It is incredibly important to take regular breaks. Running a studio means staying focused on your business is also a must. What to do?
Back in my early years of teaching, one of my bosses pulled me aside one day and said, “Rosemarie, I don’t want you to be a great teacher. I want you to just be a good enough teacher.” Now, this is not normally what you would expect your boss to say regardless of your profession. Thankfully, she explained, “The challenge for you is not coming up with ideas. You have lots of ideas! But, rather than try to implement them all, I want you to choose just ONE & try it out for a while.” She had realized that in my enthusiasm to become the best teacher possible, I was burning myself out. This is advice I have done my best to embrace for nearly two decades.
Get outside help
Years ago, I listened to a podcast on 100 Days of Goal Setting with Amy Porterfield & John Lee Dumas. While it was much more business & sales-focused than I had wanted at the time, it did give me some framework for making shorter goals rather than over sweeping goals for the whole academic year.
That same year, I listened to another podcast entitled “How Can Teachers Work Just 40 Hours A Week?” by Vicki Davis. The tagline “Find life balance & get your weekends back” cinched it for me. While her ideas were based on Angela Watson’s 40-Hour Teacher Workweek Club (which I am not a member of), I loved how actionable it was for teachers. Especially going into summer.
What it looked like
It’s all well & good to be inspired, but staying focused is about much more than chasing ideas. It’s about being intentional with your time & energy. They’re both precious & limited. This is especially true during the summer months.
Back in 2016, I created a list of my end-of-summer vision for my home, business, & professional development. The list was comprised of 13 goals & was focused on setting myself up for a great start in the Fall, including the routines that fell by the wayside the previous year that I wanted to re-incorporate.
At the time, I had also joined TopMusicPro (known as Inner Circle back then). The 4-week challenges had been a great opportunity for staying focused in short segments. And, it was a holistic approach to planning: pedagogy (2 goals), technology (1 goal), business (1 goal), & health/life/social (2 goals). While I still use elements of this approach years later, I also participate in Power Hours with others in the group for additional support & accountability.
P.S. The TopMusicPro link is an affiliate link. This means that I receive a small fee if you choose to join. At the time of this rewrite, I’ve been a member for years & still highly recommend it! These types of links make it possible for me to continue to provide free ideas & resources for you. Now, back to the article!
My first year for an end-of-summer vision is very different than what it looks like now. Back then, I thought organizing my projects by week would work out perfectly. It helped with staying focused. But with more responsibilities & projects in my businesses, that approach would burn me out quickly. I know because it happened last summer (AKA the summer of Covid).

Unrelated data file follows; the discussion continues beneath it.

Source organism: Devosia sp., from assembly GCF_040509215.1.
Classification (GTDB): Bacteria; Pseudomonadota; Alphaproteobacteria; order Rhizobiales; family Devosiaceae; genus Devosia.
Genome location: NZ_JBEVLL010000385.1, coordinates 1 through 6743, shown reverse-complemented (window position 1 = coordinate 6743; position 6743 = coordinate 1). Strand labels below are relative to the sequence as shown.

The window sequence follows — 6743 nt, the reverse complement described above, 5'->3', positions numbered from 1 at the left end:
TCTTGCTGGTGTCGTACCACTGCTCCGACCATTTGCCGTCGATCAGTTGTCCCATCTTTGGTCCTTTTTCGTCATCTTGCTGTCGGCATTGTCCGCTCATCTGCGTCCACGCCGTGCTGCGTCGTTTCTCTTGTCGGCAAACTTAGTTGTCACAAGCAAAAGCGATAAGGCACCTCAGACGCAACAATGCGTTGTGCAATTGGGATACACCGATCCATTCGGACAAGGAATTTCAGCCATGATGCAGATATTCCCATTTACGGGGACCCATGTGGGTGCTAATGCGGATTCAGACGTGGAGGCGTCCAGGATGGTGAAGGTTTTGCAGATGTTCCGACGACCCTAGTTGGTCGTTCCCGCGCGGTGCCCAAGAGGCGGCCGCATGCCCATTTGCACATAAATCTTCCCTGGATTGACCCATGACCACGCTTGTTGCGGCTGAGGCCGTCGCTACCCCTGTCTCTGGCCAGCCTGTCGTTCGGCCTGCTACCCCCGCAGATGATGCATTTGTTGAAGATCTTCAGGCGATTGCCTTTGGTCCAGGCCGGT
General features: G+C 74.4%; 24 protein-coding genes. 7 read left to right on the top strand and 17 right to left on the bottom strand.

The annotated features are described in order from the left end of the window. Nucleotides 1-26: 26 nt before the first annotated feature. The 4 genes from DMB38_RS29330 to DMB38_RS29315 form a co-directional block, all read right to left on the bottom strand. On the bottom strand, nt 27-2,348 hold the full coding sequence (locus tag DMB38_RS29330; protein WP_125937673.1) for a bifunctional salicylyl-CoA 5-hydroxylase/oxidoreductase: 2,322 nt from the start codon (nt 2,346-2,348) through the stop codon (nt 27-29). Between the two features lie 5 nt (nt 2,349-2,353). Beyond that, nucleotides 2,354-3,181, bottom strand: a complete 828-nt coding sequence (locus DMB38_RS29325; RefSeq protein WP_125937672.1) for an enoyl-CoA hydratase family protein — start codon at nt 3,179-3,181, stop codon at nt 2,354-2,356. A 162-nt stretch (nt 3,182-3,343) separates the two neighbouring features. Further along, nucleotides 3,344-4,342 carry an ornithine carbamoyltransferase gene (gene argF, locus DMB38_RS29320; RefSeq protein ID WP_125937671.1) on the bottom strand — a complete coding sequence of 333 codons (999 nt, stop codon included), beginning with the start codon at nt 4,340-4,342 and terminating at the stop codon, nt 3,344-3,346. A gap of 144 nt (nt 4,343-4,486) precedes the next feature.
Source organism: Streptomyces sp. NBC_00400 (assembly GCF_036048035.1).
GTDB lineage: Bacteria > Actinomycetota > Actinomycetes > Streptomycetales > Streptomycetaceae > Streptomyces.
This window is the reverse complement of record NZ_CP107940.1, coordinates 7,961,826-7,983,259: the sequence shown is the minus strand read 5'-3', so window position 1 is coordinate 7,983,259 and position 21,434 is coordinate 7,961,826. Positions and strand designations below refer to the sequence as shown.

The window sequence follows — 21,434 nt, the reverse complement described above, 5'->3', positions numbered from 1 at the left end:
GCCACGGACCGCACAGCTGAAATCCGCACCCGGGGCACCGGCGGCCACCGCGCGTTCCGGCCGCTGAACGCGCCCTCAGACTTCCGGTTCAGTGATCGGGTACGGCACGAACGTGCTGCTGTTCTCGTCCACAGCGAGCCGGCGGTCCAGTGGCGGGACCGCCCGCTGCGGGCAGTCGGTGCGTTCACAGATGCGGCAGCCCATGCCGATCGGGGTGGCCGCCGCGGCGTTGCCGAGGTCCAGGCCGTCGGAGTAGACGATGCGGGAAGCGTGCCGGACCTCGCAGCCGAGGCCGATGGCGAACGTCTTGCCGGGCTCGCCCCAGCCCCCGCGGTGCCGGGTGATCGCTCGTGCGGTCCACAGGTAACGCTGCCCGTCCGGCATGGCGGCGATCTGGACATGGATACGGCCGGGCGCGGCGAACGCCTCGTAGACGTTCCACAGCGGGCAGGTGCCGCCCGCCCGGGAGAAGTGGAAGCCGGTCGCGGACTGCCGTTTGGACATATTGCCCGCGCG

You & I both know as teachers & studio owners there are always multiple things on the to-do list & always projects on the back burner. Do they need to all be there?
In my studio, I’ve become intentional with what makes it onto my to-do list before & during the holidays. Typically, that to-do list is much bigger before the holiday than during. And that is for a specific reason.
We ALL need regular downtime.
In June, I focus on projects that make a big impact on my productivity during the year. Batching my studio newsletters has made the largest impact on how my studio runs. And, it takes only 2 business days. Two business days in June saves me nearly double that time if I was to write them during the school year. And, it’s much less stressful know those are written, edited & scheduled.
What are the projects that make the biggest impact on your productivity after the holidays?
Remember how my boss had asked me to be a good enough teacher? All those ideas seemed great. But, it was hard staying focused when there were so many projects to juggle.
Be ruthless about what makes it onto your to-do list. While summer is a great time to get to projects. It’s also a great time to get perspective. And that can only happen if you step away from your studio.
This is one of the hardest things to put into action. And, it’s something that I continually have to be very intentional about. Being ruthless doesn’t come naturally to me, but it has allowed me to create balance for my life … & creativity in my studio.
Be ruthless about what you say yes to. Be ruthless about the projects you take on. And, be ruthless in your pursuit of the studio & life you want. (Just avoid being ruthless with others.
What happens when you forget to be intentional or ruthless? And, yes “when” is a fact of life. It will happen.
Give yourself grace. Remind yourself that you have a fresh start each day. How you chose to handle things yesterday does not dictate that you have to go down that path today.
Here’s an extra tip.
Create time in your schedule for the things that matter. By scheduling those in first, there isn’t space for all the other stuff!
How has your planning come along? Has it been all play & no work? Or, perhaps the other way around?
Let me know!
NOTE: This article was originally published on August 5, 2016. It still has the same great ideas & resources that initially inspired me, but has been updated to reflect the process & approach I use 5 years later.